constance_hardingDear Duchess,

I hope you will forgive me the impertinence of writing to you directly. Rest assured, I spent several hours consulting the Debrett’s Internet Website on the proper way to address you, even managing to resist, in the process, an advert for a spring planted basket in the shape of a windmill. You see I do loath it when newspapers take the liberty of calling you Kate, as if you were some actress or pop singer merely famous for your talent, as opposed to whom you married.

Doubtless you are inundated with mail, at least if this corner of Surrey is anything to go by. My neighbour, Miss Hughes, managed to triple the circulation of her quarterly Cats in Need charity newsletter just by getting her grandson to photoshop a distressed Siamese into the place of your beige LK Bennett clutch bag for the cover.

But Good Lord, I digress. I have just realised, to my horror, that I am three tenths of the way down this sheet of my best Watermarked Cream Wove writing paper, and I have yet to get to the point (my husband, Jeffrey, constantly berates me for going off on a tangent, which reminds me:  as soon as I have finished this letter, I must pick up his dinner jacket from the dry cleaners). You see, I am writing to give you some advice on motherhood, ahead of the much-anticipated happy occasion. As one Englishwoman to another, I couldn’t resist passing on the following words of hard-won wisdom:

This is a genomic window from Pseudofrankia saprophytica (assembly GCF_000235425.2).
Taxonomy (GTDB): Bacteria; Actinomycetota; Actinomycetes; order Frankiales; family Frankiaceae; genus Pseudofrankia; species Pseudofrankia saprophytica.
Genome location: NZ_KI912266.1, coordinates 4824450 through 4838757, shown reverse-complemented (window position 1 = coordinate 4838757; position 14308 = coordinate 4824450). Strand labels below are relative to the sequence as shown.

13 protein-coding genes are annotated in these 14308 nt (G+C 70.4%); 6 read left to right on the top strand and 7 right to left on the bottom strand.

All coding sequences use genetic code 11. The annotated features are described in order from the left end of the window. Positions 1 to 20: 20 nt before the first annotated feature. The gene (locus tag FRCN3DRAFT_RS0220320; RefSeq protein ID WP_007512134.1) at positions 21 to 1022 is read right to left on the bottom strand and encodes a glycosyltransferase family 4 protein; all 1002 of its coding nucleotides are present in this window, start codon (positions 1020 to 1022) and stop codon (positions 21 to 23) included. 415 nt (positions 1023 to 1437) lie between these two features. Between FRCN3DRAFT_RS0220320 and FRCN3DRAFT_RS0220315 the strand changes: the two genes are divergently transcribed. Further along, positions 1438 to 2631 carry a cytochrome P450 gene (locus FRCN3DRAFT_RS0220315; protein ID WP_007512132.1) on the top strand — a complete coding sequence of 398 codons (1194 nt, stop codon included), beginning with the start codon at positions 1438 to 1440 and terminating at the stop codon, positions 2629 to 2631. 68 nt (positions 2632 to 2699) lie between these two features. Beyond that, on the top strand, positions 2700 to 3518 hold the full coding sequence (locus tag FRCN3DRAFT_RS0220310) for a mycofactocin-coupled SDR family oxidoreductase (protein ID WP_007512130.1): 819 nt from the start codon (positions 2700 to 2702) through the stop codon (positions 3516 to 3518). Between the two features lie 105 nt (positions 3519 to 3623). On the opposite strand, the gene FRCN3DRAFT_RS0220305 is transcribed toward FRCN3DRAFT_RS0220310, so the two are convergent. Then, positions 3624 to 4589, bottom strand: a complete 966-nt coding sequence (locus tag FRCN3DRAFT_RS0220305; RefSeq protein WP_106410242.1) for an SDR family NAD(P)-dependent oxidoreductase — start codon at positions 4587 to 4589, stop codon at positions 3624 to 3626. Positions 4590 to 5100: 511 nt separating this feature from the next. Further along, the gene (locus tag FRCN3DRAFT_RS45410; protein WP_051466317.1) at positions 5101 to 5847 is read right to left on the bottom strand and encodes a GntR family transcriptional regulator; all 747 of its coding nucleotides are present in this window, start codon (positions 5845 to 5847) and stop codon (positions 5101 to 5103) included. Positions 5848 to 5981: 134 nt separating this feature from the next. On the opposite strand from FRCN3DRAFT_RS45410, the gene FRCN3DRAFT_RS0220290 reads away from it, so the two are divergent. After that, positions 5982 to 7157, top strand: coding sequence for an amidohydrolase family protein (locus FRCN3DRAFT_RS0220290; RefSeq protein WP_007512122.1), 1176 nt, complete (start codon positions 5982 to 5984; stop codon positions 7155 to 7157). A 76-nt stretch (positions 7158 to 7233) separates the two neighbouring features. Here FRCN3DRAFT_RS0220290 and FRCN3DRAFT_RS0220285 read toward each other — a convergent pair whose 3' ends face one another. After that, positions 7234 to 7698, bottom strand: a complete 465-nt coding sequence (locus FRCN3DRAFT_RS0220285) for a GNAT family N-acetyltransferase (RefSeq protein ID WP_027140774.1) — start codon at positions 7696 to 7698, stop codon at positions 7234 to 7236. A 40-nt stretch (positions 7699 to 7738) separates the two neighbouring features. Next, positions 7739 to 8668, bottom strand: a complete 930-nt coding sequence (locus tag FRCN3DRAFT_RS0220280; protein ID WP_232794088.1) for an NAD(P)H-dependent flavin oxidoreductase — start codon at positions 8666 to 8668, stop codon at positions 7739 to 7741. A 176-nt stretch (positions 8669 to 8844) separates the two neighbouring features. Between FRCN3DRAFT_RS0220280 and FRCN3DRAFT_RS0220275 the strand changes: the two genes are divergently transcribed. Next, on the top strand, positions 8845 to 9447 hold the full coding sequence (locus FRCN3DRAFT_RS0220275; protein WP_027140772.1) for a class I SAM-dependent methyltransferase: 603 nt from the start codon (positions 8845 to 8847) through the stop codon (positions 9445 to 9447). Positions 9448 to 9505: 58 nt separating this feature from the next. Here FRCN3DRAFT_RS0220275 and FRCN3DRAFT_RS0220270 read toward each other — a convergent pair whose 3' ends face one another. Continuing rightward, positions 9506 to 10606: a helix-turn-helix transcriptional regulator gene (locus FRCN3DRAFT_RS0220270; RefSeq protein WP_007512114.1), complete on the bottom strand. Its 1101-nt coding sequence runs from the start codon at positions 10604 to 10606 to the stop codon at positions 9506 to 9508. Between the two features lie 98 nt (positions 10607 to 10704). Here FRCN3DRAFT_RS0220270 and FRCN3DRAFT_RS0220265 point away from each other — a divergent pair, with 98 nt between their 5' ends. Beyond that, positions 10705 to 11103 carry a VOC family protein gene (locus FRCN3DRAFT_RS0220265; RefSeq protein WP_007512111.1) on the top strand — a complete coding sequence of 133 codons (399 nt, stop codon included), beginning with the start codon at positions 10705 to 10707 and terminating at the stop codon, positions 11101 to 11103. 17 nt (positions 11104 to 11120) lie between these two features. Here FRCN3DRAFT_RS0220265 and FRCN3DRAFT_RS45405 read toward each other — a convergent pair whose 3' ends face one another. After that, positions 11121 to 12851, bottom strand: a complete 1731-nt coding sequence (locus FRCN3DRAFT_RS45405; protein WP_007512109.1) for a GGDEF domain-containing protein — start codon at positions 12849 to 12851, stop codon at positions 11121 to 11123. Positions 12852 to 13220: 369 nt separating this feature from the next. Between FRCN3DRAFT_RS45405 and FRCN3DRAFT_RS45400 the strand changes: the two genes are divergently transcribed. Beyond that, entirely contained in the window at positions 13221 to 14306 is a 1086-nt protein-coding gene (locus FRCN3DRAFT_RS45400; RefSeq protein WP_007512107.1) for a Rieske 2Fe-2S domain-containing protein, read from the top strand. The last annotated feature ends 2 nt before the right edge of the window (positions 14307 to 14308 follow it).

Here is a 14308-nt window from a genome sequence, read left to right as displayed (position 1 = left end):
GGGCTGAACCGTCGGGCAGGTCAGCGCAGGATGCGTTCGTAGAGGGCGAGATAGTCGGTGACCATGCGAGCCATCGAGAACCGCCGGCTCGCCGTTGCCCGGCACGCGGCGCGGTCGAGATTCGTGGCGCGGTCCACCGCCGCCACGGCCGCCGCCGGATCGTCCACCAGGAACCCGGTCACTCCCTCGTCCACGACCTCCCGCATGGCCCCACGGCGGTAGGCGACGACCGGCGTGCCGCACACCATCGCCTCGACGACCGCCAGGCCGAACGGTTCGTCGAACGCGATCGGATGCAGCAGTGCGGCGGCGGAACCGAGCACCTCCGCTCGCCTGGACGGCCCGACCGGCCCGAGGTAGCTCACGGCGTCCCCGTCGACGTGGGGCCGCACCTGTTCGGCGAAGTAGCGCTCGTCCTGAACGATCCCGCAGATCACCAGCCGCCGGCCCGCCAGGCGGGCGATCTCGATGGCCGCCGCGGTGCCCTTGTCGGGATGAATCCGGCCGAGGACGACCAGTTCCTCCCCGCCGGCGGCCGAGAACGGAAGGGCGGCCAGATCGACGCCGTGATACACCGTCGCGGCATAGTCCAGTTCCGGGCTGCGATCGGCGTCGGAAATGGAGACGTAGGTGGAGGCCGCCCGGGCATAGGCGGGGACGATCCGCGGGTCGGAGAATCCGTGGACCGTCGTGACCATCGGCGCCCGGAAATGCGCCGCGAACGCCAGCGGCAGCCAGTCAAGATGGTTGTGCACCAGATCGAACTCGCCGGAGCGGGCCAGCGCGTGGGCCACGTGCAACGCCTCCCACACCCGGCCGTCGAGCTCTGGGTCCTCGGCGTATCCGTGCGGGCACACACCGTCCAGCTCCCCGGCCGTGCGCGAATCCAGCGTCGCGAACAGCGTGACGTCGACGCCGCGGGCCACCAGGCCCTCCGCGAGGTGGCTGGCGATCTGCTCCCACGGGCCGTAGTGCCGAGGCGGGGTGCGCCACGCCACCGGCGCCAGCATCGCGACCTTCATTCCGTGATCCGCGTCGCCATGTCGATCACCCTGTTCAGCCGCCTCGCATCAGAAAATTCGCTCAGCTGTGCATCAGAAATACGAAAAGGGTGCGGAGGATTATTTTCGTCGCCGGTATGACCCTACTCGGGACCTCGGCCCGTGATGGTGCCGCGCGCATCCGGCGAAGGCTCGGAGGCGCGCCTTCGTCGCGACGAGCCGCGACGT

1. Nothing gets rid of stretch marks entirely. Nothing. Accept them as a badge of honour, a lasting testament to the miracle of new life; either that, or try rolling in lard.

2. I trust Royal protocol will rule this out, but just in case: do not succumb to the horrible American trend for baby showers, or – I struggle even to write these words – “gender reveal” parties. One, because they are crass, and two, because they deflect from the true purpose of pregnancy, which is to get your own way.

3. Capitalise on your pregnancy. Capitalise on it for all it is worth. For example, I waited until I was six months pregnant with my first child to persuade Jeffrey that we should have the living room redecorated in a fetching Lilly of the Valley wallpaper, and to confess to my mother that I had broken her favourite ceramic owl. If you feel like being not only the Duchess of Cambridge, but of Cambridge, Canada and the Hanging Gardens of Babylon, now is the time to ask.

4. If you have a little girl, why not name her Constance?

5. Make sure your children love you more than they love their nanny. This can be accomplished through devotion, patience, kindness, and making a fright mask of the nanny’s face topped off with Donald Trump’s hair.